5. A resuscitator comprising: a housing having an in take port for gas under pressure, a gas chamber and passage means affording communication between said port and said chamber; said housing having a port for communicating said chamber with a mask to be applied to a patient; venturi means in said housing; said housing having a passage for conducting gas to said venturi means from said passage means; said venturi means including a negative pressure passage connecting said venturi means with said chamber; valve means in said passage means for controlling the flow of gas to said venturi means as well as to said chamber; fluid pressure-responsive means in said chamber connected with said valve means and operable to move the valve means into positions for directing flow of gas through said passage means mternately to operate said venturi means and introduce gas into said chamber responsive to positive and negative pressure in said chamber; means operable on intentionally reducing flow of gas through said passage means to said chamber for venting an amount of gas from said chamber to the atmosphere such that a reduced flow of gas to the patient will take place and the pressure in said chamber will be reduced to the extent that said fluid pressure responsive means will be inoperable to move said valve means from the position in which gas continues to flow through said second mentioned port to the mask; and means optionally operable for reducing the flow of gas through said passage means to said chamber.

6. A resuscitator comprising: a housing having an intake port for gas under pressure, a gas chamber and passage means aifording communication between said port and said chamber; said housing having a port for communicating said chamber with a mask to be applied to a patient; venturi means operable in said housing; said housing having a passage for conducting gas to said venturi means from said passage means; said venturi means including a negative pressure passage connecting said venturi means with said chamber; valve means in said passage means for controlling the flow of gas to said venturi means as well as to said chamber; fluid pressure responsive means in said chamber connected with said valve means and operable to move said valve means into position for directing flow of gas through said passage means alternately to operate said venturi means and introduce gas into said chamber responsive to positive and negative pressure in said chamber; means providing for 'a restricted escape of gas from said chamber to the atmosphere during the flow of gas from said passage means to said chamber and the discharge of gas through said second named port to said mask; the capacities of said escape means and said second named port being such that when the flow of gas to said chamber is intentionally reduced, the positive pressure in said chamber will be ineffective to actuate said fluid pressure responsive means while gas in reduced flow passes through said second named port; and means in said passage means optionally operable for so reducing the flow of gas to said chamber.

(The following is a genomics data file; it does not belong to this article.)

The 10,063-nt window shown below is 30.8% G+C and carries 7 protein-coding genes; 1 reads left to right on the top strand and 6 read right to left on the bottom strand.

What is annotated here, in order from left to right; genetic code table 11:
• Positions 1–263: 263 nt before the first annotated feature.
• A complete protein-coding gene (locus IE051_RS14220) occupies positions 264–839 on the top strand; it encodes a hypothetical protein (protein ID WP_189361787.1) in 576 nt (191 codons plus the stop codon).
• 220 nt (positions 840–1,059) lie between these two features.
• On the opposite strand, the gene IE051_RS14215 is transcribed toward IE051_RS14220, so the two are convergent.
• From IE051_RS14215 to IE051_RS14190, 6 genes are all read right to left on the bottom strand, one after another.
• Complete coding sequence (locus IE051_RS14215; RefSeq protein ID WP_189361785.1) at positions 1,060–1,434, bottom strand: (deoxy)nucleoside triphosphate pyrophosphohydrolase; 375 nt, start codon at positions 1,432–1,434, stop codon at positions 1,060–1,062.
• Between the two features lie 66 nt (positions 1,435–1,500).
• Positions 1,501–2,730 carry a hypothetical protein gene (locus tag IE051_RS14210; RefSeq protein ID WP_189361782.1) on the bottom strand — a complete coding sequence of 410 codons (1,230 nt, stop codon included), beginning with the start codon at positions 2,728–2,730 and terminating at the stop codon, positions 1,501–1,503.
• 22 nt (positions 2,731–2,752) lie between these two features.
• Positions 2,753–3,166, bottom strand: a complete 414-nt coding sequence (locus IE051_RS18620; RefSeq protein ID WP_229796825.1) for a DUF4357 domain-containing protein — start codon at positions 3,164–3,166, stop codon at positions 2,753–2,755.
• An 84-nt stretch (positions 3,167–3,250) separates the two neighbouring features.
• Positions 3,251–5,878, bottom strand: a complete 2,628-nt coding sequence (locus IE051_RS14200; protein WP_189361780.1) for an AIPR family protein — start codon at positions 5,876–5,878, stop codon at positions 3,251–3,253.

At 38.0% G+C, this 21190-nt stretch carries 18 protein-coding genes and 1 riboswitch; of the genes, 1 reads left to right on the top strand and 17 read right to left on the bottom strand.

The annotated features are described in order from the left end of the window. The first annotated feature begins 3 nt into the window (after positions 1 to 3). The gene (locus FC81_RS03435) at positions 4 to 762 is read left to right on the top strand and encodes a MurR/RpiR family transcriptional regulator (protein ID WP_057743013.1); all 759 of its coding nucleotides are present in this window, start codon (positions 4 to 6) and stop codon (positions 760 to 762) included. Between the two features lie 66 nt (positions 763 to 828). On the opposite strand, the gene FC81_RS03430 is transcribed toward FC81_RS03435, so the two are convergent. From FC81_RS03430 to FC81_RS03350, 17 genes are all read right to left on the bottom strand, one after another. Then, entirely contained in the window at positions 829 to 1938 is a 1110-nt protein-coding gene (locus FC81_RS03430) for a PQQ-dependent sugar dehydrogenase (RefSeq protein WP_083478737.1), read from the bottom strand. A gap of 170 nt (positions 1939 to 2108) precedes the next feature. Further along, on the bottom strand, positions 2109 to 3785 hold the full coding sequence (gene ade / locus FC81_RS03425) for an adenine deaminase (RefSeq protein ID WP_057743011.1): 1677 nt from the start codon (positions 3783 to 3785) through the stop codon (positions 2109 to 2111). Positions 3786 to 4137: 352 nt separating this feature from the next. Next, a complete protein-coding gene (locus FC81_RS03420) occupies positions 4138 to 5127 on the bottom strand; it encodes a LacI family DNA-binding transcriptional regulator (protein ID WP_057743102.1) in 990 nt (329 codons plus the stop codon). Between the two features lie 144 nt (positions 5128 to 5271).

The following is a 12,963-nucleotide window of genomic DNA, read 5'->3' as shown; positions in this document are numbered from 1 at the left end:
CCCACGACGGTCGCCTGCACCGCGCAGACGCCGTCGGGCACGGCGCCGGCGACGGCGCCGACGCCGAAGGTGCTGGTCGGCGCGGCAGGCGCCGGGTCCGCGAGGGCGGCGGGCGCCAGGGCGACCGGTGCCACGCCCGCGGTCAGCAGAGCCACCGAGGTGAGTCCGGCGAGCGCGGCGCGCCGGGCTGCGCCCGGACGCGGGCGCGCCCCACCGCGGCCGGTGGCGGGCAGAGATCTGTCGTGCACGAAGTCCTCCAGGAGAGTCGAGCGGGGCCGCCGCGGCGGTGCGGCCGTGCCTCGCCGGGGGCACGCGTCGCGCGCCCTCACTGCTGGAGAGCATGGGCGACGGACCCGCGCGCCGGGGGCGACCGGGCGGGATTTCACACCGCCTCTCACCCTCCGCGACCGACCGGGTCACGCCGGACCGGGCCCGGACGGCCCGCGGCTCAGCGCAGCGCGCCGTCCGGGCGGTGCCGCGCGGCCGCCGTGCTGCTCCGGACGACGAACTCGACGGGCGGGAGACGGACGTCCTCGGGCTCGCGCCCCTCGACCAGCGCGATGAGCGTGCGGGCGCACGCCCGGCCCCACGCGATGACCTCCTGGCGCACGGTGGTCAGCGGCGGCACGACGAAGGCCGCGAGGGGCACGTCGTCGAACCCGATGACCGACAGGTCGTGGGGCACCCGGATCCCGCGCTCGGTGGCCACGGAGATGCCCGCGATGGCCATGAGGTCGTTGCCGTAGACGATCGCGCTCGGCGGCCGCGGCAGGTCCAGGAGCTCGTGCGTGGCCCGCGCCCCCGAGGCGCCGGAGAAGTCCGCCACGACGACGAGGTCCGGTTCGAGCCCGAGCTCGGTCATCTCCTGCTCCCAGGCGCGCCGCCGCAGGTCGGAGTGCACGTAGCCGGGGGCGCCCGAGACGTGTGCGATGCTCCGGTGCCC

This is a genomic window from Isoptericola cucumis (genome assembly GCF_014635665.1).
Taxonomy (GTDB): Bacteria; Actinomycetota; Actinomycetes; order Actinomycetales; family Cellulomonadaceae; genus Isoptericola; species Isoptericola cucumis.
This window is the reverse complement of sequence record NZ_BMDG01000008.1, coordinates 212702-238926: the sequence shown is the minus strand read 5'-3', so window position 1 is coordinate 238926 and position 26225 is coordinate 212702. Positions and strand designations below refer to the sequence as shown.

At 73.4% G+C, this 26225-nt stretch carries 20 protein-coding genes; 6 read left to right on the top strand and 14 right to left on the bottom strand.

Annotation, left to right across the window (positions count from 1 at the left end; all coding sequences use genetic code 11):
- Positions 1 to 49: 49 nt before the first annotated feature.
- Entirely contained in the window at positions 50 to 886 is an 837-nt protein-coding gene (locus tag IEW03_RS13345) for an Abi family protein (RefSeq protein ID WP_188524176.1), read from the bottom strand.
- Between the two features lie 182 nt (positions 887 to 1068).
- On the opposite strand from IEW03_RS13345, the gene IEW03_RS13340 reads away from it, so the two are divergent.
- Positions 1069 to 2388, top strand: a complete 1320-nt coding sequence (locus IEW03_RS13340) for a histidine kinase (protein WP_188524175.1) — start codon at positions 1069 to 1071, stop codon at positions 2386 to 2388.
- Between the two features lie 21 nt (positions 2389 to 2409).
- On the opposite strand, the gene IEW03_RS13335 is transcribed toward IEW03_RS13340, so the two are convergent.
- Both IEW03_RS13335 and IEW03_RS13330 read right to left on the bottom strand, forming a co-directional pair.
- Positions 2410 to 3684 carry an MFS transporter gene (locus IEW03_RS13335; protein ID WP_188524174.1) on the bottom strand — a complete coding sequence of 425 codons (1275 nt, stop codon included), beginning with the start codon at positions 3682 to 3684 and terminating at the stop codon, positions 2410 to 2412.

7. A-rcsuscitator comprising: a housing having an intake port for gas under pressure, a gas chamber and pasw a mi,